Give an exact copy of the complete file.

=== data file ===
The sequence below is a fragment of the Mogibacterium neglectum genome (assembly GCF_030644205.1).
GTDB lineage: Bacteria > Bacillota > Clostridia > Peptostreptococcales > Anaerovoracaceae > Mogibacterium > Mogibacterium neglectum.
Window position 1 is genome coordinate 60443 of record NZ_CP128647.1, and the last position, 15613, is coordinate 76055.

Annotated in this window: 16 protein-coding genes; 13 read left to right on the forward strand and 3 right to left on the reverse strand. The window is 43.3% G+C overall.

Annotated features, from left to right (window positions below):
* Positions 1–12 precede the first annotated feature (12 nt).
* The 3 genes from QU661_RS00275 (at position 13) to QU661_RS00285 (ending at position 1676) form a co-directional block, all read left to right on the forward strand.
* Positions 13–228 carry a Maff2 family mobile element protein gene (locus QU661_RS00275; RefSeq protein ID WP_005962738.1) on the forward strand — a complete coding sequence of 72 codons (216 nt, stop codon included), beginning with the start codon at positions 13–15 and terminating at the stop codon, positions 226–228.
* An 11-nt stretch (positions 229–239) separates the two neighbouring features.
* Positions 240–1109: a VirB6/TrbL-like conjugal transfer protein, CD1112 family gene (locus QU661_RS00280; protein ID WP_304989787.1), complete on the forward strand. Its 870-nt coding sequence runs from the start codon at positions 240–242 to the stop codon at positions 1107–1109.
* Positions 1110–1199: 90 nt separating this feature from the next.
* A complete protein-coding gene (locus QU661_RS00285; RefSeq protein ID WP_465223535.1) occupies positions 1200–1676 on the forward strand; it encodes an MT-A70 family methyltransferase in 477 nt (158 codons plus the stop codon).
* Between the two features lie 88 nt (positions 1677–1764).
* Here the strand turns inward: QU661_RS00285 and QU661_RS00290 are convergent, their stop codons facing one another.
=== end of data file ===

The sequence below is a fragment of the Mogibacterium neglectum genome (assembly GCF_030644205.1).
GTDB lineage: Bacteria > Bacillota > Clostridia > Peptostreptococcales > Anaerovoracaceae > Mogibacterium > Mogibacterium neglectum.
Window position 1 is genome coordinate 60443 of record NZ_CP128647.1, and the last position, 15613, is coordinate 76055.

Annotated in this window: 16 protein-coding genes; 13 read left to right on the forward strand and 3 right to left on the reverse strand. The window is 43.3% G+C overall.

Annotated features, from left to right (window positions below):
* Positions 1–12 precede the first annotated feature (12 nt).
* The 3 genes from QU661_RS00275 (at position 13) to QU661_RS00285 (ending at position 1676) form a co-directional block, all read left to right on the forward strand.
* Positions 13–228 carry a Maff2 family mobile element protein gene (locus QU661_RS00275; RefSeq protein ID WP_005962738.1) on the forward strand — a complete coding sequence of 72 codons (216 nt, stop codon included), beginning with the start codon at positions 13–15 and terminating at the stop codon, positions 226–228.
* An 11-nt stretch (positions 229–239) separates the two neighbouring features.
* Positions 240–1109: a VirB6/TrbL-like conjugal transfer protein, CD1112 family gene (locus QU661_RS00280; protein ID WP_304989787.1), complete on the forward strand. Its 870-nt coding sequence runs from the start codon at positions 240–242 to the stop codon at positions 1107–1109.
* Positions 1110–1199: 90 nt separating this feature from the next.
* A complete protein-coding gene (locus QU661_RS00285; RefSeq protein ID WP_465223535.1) occupies positions 1200–1676 on the forward strand; it encodes an MT-A70 family methyltransferase in 477 nt (158 codons plus the stop codon).
* Between the two features lie 88 nt (positions 1677–1764).
* Here the strand turns inward: QU661_RS00285 and QU661_RS00290 are convergent, their stop codons facing one another.